Teen Brain Risks
Nicotine in e-cigarettes can also affect brain development in teens. The human brain continues to develop into the mid-20s.
Brain cells build stronger connections, called synapses, each time a person learns a new skill or creates a new memory. Young people build these connections faster than older people. But nicotine changes the way a brain forms synapses.
Nicotine exposure during adolescence can affect memory, learning, mood, impulse control and attention. And it can increase addictive behavior, leading to abuse of other addictive substances.
Is Big Tobacco Behind E-Cigarettes?
JUUL, the top-selling e-cigarette brand in the United States, marketed itself as independent of “Big Tobacco.” On June 22, 2018, the company even posted, “JUUL Labs is not big tobacco” on its now-deleted Instagram account. But in December 2018, JUUL sold 35 percent of the company’s ownership to tobacco company Altria.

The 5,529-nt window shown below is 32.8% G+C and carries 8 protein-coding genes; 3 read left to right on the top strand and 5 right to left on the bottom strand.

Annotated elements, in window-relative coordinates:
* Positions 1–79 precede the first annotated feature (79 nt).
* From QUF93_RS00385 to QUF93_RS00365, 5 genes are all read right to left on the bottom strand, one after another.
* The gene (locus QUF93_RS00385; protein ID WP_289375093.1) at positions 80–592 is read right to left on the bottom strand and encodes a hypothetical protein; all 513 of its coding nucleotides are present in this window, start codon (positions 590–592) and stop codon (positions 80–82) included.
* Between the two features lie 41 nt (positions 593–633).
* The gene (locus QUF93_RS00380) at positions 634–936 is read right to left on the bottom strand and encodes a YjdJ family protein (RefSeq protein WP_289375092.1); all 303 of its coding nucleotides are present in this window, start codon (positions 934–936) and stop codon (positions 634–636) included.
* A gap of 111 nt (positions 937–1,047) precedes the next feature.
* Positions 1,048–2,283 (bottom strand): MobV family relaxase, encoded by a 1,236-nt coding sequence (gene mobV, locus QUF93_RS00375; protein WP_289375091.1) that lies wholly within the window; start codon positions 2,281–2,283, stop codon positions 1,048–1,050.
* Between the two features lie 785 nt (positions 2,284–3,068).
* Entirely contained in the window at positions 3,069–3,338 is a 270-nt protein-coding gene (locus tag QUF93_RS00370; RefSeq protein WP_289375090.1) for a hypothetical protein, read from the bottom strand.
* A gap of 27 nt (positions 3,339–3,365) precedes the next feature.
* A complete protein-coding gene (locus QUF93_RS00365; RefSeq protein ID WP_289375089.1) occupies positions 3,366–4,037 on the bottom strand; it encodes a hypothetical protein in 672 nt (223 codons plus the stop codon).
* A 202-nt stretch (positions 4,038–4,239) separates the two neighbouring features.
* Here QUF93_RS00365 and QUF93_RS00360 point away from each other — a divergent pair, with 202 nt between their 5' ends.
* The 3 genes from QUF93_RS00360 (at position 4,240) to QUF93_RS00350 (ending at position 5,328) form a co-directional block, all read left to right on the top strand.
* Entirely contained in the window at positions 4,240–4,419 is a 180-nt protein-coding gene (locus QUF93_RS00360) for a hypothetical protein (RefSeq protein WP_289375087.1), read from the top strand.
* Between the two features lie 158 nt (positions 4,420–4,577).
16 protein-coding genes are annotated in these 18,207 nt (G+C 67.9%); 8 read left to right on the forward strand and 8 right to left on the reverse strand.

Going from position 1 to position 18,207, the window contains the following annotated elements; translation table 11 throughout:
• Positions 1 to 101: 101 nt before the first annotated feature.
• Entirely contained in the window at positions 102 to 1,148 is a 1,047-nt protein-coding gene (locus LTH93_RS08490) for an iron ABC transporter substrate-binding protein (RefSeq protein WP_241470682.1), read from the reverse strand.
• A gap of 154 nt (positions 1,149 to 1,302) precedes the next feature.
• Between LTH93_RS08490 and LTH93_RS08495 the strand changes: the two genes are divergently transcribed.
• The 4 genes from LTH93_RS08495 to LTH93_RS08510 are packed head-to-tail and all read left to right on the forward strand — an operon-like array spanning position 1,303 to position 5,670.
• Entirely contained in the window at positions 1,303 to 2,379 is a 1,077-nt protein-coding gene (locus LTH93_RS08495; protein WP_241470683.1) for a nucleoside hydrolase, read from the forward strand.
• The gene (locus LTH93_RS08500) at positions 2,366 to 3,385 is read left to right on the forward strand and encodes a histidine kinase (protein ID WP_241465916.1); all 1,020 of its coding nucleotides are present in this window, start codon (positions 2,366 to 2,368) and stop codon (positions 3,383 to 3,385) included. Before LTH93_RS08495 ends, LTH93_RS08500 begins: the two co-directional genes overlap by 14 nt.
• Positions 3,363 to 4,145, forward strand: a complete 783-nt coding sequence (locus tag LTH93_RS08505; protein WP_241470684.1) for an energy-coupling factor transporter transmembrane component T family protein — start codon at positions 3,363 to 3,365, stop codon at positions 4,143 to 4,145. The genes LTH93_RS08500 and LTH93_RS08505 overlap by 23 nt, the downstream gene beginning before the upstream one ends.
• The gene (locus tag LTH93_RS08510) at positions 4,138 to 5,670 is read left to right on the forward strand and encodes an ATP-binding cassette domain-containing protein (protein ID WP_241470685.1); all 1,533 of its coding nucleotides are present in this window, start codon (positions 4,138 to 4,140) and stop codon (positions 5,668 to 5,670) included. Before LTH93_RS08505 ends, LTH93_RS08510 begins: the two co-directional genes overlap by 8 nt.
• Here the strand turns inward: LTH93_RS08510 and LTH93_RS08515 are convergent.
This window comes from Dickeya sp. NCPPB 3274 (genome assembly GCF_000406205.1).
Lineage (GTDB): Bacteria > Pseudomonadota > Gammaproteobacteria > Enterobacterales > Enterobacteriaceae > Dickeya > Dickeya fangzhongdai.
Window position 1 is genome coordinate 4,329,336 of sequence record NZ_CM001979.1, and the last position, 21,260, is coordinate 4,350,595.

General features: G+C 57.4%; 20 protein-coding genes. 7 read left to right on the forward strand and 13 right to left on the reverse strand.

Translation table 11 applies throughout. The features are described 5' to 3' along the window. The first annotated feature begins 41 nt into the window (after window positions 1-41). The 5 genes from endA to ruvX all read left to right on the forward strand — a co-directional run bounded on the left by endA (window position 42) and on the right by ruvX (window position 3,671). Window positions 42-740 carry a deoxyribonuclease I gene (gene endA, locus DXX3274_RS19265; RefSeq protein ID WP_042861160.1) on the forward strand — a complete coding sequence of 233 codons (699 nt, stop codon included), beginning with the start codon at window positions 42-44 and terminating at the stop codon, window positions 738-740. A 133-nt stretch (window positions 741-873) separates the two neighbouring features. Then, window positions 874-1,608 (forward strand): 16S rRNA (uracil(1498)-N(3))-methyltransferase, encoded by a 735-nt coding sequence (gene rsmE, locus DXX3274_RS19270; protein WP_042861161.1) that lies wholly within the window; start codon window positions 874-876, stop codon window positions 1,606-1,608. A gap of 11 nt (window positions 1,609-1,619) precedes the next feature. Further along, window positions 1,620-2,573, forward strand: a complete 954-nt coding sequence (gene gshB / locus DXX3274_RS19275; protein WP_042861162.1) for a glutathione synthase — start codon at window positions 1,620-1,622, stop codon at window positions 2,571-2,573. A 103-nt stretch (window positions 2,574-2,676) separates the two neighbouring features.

Altria is the parent company of Philip Morris, the maker of Marlboro cigarettes. It controls more than half the tobacco cigarette market in the United States. As part of the deal, Altria promised to give up top-shelf display space in retail stores so that JUUL e-cigs could be displayed next to Marlboro cigarettes.
Large tobacco companies have moved quickly into the e-cig business. CNBC reported that big tobacco brands had already controlled more than 20 percent of the e-cigarette market in the United States before the deal between Altria and JUUL.
Big Tobacco E-cig and Combustible Cigarette Brands
- E-Cig Brands
- Vuse, Vype, Chic, VIP
- Tobacco Brands
- Camel, Newport, American Spirit, Lucky Strike
- E-Cig Brands
- JUUL (35% ownership), MarkTen (discontinued), Green Smoke (discontinued)
- Tobacco Brands
- Marlboro, Virginia Slims, Parliament, Basic
- E-Cig Brands
- Tobacco Brands
- Winston, Kool, Salem, Maverick
E-cigarettes are big business, worth more than $10 billion in 2017. Sales of e-cigarettes have been increasing even as sales of conventional cigarettes have plummeted.
Some big tobacco companies prominently display their e-cigarette products on their websites and promote them to investors as products that will drive future profits.
30 Cited Research Articles